The Whippet is a svelte, elegant, and fragile looking dog. He looks very much like a small version of a greyhound. These dogs have long legs, intelligent expressions, and move with grace and dignity. The coat of the Whippet is close fitting, fine, and smooth. The coloring of these dogs can vary and includes blue, brindle, white, fawn, and black.
Affectionate, gentle, and sweet, the Whippet is an adaptable creature with an amiable attitude. These dogs are devoted pets and companions, and are fine with inexperienced owners as well as the more experienced. The Whippet does like to have a run around and play, but is also happy enjoying the creature comforts of home. These dogs love the attention of their owners, and enjoy interactive play. He does require daily exercise, and his play area must be safe and secure, as he is very agile and will be off and away before you realize. They are very in tune with the emotions of their owners, and are sensitive and sometimes timid. Early socialization is important with the whippet to promote a more confident, outgoing personality. When they put their minds to something and see something that they think must be chased Whippets are intensely focused. However, they are also dogs that enjoy snuggling up with their owners and relaxing on the furniture.
The Whippet will get on well with children, but he is fragile and should not be around younger, boisterous children that may pester and rough handle him. Some may be timid around strangers, whereas others will be polite. They do make good watchdogs, as they will bark is something appears to be amiss. With early socialization the Whippet should get on okay with household pets, although owners may want to be cautious around smaller, running creatures that could be seen as prey. Like other sighthounds the Whippet is very sensitive to touch, and should not be startled with unexpected physical contact. Their intelligence, eagerness to please, and quick learning rate makes these dogs relatively easy to train, although corrections must always be verbal because of their sensitive nature.
When it comes to maintenance the Whippet does not require much work. You can simply brush his coat occasionally to keep it looking sleek and it good condition. These dogs are also low shedder, and may therefore be suited to those with allergies.
The Whippet dog first came to be in Northern England in the middle to late 19th century. Breeders crossed small terriers with greyhounds with the intent and hopes of getting a small but fast hound that could successfully hunt rabbits and other small game. The result was the Whippet. It was mostly the factory workers, mine workers and other working class people in England that owned the Whippet, so the became known as "poor man's greyhound" or "poor man's race horse". In their spare time, the workers raced their Whippets in the fields or roads with the use of a piece of cloth as the lure and the dog had to run a straight 200-yard track.
The American Kennel Club registered its first Whippet in 1888 under the name of Jack Dempsey. In 1891, the Whippet dog was recognized by the Kennel Club of England and was then recognized as a registerable breed in England. Since then, Whippets have become one of the most popular of the breed of hound dogs at dog shows. They have one many championships in different categories.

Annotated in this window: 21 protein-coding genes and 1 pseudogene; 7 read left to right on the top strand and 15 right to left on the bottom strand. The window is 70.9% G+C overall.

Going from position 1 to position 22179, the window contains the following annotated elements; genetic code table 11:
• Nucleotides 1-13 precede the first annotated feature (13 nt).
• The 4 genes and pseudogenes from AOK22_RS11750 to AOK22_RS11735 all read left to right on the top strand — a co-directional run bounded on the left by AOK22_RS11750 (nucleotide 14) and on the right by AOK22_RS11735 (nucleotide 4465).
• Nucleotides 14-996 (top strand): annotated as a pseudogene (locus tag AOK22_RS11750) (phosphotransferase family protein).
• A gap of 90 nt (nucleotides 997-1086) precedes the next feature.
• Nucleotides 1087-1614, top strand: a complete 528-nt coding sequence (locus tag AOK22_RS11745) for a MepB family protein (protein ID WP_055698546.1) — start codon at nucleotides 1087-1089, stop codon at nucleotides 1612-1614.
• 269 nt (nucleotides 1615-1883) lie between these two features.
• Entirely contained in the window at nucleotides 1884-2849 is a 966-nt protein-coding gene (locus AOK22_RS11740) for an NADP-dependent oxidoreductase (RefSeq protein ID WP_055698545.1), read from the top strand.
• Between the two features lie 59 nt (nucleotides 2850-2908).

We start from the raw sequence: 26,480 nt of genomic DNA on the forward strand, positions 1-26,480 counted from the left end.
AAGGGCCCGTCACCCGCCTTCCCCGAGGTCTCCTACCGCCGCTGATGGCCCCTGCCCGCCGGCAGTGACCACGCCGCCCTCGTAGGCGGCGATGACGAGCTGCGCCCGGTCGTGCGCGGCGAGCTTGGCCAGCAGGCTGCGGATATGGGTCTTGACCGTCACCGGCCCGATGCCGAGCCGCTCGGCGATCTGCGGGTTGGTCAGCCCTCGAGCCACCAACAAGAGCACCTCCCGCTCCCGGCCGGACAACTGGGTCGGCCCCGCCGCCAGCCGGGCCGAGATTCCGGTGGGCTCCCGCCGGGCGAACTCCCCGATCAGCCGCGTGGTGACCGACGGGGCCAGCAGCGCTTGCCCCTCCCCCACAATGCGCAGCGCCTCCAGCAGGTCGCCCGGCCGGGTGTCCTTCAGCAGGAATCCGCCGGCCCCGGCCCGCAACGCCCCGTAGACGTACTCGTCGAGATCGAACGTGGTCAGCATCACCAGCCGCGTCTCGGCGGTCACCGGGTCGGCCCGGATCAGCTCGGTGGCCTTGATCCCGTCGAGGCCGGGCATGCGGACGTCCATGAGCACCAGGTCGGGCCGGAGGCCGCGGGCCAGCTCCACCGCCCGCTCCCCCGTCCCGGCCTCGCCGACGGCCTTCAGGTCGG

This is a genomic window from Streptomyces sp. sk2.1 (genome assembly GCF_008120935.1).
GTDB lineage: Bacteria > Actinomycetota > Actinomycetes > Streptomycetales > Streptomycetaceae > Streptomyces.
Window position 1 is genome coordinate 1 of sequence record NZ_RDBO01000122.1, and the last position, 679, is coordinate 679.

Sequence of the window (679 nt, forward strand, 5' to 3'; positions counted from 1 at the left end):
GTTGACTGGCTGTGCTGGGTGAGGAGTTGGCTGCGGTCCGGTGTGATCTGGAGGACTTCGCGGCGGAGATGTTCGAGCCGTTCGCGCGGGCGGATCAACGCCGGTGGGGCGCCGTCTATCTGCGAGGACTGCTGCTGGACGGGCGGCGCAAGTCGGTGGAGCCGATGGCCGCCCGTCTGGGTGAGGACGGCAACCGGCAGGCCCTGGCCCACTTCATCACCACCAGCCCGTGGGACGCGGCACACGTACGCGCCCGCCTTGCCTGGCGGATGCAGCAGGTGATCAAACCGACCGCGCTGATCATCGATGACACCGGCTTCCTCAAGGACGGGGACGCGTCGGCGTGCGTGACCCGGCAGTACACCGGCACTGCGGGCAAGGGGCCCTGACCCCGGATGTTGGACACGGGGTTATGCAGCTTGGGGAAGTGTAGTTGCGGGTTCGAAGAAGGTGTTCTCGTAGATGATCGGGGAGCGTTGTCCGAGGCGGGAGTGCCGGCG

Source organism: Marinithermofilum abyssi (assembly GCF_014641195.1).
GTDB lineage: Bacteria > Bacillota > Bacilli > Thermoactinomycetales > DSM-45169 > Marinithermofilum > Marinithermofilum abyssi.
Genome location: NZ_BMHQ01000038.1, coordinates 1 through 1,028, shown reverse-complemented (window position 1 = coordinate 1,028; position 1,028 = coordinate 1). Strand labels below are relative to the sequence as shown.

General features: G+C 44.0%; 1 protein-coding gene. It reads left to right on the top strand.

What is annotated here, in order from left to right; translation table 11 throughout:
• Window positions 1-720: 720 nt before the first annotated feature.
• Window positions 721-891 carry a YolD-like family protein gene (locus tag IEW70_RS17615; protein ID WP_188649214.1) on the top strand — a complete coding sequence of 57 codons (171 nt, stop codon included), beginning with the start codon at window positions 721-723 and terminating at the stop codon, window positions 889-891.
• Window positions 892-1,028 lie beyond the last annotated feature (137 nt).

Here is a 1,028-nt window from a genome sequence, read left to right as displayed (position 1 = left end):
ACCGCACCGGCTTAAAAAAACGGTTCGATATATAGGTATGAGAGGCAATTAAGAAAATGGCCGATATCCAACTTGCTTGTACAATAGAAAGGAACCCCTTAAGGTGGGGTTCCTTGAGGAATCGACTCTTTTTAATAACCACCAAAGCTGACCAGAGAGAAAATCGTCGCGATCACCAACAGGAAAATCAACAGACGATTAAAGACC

Training your Whippet can be a fun and yet challenging experience. They are known for being very headstrong, but at the same time, they are eager to please their owner. Many dogs were bred years ago to do a certain thing and now that they are domestic, we expect them to become a different type of dog. Luckily for the Whippets, who were bred to race and course, we train them for the same things today. With patience and time, you can teach your Whippet obedience that will impress anyone.
It is important to remember that Whippets are very sensitive dogs and will not respond well to physical punishment or to loud, angry or stressful voices. In fact, it will be worse than no training at all. They are very capable of being taught the basic home commands such as sit, down, stay, etc. With time and patience, many dogs complete not only basic obedience but also go to compete in advanced obedience competitions. Many Whippet owners go all the way successfully with the training including lure coursing, racing, fly ball competition and agility. Lure coursing is chasing a plastic bag pulled by a string, but often has the appearance of a fluffy animal.
If you are planning to train your Whippet for any type of competition, it is important that he or she be in top physical condition. They require exercise regularly, good nutritional food and need to be free from parasites, which can make them weak and sick. You may want to have your local vet check him over to assure he is in top condition so he can do his best. Allow your dog to train around other dogs if possible to promote a sense of competition in him or her. Training for competition can begin as early as 3 months of age. Allows show your Whippet when he has done well. Be generous with praise and treats during training.
There are a number of health problems to look out for with this breed. This includes cataracts, lens luxation, heart problems, SA, PRA, thyroid problems, and sensitivity to chemicals and drugs. You should also remember that the skin of the Whippet is very thin and can easily get damaged by anything from garden nettles to the claws of an angry cat. They are very sensitive to cold because of their thin skin, and should be provided with a sweater in colder weather when outdoors. Make sure that you provide the Whippet with soft, cushioned bedding to protect his bones and joints from pressure. The parents of the Whippet puppy should have CERF certificates and clearance for sebaceous adenitis (SA).